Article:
SEND Round-up: Undiagnosed & fitting in

Hello from me and the SEND Blogger Community! It’s time for May’s SEND Round-up and this month’s starts with a farewell. Steph Curtis, an amazing woman and awesome blogger at Stephs Two Girls, has decided it is time to pass on the Britmums SEND Round-up editor baton. Steph has been writing this round-up for several years and I know we all appreciate the great job she has done in spreading the word about SEND.  

Possibly ending her time with a little lunacy, Steph has entrusted me with the honour of covering SEND Blogging each month.  I hope to be able to live up to her standards.  If you don’t know me, I’m Ann.  I write over at Rainbows are too beautiful and you can read more about me on my profile. Now that’s done, on to the round-up.

The SEND Bloggers have, as always, been busy in the last month.  And none more so than those spreading the word about Undiagnosed day which fell on Friday 28th April. If you didn’t know, there are some 6,000 children born every year who remain undiagnosed. So it’s not unusual to be undiagnosed, according to Orange This Way. Brody, Me and GDD says it’s difficult to get your head around never knowing why a child has difficulties, but not having a diagnosis doesn’t mean no one understands.

Indeed both Gingerbread and Sunshine and As Alex Grows Up reach out to mothers of newly undiagnosed children and The World of Gorgeous Grace tells us why it’s so important to find these families. Many of the posts mention the work of SWAN UK (Syndrome Without A Name) and The Inclusive Home’s post highlights some of the important work they do.  The Long Chain tells us why they simply didn’t fit in anywhere else.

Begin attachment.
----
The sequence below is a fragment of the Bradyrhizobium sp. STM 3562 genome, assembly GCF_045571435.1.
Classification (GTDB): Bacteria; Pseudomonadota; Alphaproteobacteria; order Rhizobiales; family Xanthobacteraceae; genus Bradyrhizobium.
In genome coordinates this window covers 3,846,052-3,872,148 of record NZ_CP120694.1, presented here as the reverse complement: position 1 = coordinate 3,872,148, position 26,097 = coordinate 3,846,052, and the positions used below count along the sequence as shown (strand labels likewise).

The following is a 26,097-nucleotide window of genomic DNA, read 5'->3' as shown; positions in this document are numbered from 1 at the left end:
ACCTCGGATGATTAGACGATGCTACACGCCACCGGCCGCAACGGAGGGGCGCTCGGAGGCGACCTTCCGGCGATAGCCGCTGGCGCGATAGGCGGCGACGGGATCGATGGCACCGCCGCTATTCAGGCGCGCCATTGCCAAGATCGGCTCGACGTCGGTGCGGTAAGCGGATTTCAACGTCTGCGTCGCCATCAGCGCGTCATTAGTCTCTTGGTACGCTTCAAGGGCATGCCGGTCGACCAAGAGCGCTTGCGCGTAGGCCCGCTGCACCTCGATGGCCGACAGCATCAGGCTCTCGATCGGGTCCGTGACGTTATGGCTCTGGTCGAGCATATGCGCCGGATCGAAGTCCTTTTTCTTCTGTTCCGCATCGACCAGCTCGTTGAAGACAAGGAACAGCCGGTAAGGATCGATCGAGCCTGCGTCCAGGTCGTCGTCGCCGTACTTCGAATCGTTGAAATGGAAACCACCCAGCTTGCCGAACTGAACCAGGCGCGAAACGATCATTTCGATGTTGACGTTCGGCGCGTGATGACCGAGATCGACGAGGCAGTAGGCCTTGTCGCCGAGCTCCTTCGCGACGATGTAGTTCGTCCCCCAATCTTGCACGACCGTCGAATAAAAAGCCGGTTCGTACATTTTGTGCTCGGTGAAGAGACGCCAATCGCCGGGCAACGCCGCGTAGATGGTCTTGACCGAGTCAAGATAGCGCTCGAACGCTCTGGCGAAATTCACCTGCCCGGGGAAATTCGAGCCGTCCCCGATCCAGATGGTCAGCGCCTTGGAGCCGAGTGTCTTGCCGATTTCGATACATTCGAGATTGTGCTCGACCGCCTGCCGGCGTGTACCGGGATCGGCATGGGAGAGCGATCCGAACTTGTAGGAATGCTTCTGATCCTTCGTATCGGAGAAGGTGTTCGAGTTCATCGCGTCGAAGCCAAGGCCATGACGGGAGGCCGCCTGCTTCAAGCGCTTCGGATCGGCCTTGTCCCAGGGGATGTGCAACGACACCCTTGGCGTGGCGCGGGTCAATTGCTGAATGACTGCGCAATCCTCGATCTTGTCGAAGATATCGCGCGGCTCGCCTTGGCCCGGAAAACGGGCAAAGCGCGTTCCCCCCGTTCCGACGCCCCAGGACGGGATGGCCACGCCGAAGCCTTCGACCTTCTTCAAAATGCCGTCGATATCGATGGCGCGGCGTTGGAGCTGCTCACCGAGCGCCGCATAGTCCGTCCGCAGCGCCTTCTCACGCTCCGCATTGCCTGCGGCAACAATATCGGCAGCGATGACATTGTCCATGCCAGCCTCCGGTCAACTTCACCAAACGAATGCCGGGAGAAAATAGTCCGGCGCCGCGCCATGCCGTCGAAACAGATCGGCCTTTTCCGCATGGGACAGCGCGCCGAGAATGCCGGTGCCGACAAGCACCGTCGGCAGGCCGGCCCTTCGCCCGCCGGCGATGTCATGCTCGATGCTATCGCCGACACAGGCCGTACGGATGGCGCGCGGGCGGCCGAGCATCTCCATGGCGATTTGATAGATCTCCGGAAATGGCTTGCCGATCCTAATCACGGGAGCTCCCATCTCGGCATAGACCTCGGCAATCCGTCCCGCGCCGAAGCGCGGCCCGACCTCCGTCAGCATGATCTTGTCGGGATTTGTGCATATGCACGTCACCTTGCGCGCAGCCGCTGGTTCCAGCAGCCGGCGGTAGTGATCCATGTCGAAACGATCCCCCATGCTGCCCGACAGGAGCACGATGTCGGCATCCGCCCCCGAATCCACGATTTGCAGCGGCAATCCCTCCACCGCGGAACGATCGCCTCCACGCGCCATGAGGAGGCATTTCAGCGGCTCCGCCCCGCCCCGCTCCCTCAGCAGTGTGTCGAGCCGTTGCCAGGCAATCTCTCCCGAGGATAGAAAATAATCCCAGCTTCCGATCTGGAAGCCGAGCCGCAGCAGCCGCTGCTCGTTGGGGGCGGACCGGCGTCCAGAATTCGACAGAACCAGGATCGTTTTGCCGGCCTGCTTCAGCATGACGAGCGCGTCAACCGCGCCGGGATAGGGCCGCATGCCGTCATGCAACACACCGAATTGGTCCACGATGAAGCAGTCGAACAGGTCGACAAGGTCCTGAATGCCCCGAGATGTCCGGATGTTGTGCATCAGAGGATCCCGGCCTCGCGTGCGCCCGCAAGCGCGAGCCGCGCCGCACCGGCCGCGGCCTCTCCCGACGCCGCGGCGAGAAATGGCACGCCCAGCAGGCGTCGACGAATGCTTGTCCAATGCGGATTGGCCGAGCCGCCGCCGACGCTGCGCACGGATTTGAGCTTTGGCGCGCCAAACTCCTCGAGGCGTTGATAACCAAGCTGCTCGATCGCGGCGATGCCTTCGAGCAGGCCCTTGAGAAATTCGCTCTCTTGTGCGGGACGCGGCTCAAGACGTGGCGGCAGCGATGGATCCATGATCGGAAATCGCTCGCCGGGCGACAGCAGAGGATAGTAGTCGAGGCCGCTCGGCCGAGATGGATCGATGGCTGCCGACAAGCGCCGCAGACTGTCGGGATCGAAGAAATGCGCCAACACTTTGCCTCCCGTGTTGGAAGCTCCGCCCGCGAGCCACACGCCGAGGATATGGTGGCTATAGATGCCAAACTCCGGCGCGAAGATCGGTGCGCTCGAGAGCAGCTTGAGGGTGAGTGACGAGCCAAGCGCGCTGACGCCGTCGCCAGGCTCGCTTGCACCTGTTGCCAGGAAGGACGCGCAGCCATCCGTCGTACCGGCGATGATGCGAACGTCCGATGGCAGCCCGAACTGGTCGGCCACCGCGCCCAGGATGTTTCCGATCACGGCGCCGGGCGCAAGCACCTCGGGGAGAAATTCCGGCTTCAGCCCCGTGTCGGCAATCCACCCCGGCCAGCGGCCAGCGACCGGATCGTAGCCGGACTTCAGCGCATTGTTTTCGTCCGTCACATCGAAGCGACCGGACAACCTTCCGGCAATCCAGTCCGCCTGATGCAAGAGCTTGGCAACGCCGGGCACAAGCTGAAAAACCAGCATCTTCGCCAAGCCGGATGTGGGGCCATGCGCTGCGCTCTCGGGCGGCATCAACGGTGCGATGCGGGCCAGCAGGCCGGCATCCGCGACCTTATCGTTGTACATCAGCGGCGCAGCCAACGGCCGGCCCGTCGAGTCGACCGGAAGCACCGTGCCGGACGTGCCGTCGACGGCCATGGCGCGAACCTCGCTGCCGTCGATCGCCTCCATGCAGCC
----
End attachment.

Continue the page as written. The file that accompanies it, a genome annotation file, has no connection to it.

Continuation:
Fitting in or not fitting in has also been on the minds of SEND Bloggers this month.  FASD: Learning with Hope writes about why they wished they known why their son was different earlier and the difference it could have made.   The difference made by her son’s first teacher is on Someone’s Mum mind and the idea of ‘normal’ has been difficult for Mummy Times Two.  Finding out about her son’s NF1 has led to scaniexty for Faith Mummy and knowledge that hospital visits will be ongoing.  Meanwhile, A Blog about Raising my Autistic Son isn’t being precise enough to get her son to go to bed. 

Supposedly simple things like getting on at school, birthday parties and playdates can be difficult for many children with SEND but these are being considered as fleeting moments of jealousy by Life ASD and the Rest.   And this allows me to end our Round-up on a few highs.   This Little Boy of Mine and her son both preparing for his upcoming birthday celebrations and the real value of playdates, indeed friendships, is a special realisation for Joseph and his Amazing Spectrum Coat.   

I look forward to reading your posts over the next month, please link up your ideas for the June’s Round-up.

Share Button

About Ann .

“Rainbows are too beautiful,” said Anthony. “I just can’t look at them.” Ann says her son’s statement characterizes so much about how her autistic and neurotypical family interacts and interprets the world in their own wonderful way.

Originally a PR and marketing professional for the third sector, Ann now does some lecturing in this topic but spends most of her time being a full time mum and sharing her experiences through her award nominated blog. Ann’s three kids attend different schools and have multiple diagnoses including Autism, ADHD, anxiety and more. Ann is a Trustee on a local disabled children’s charity and speaks at SEND conferences and consultations.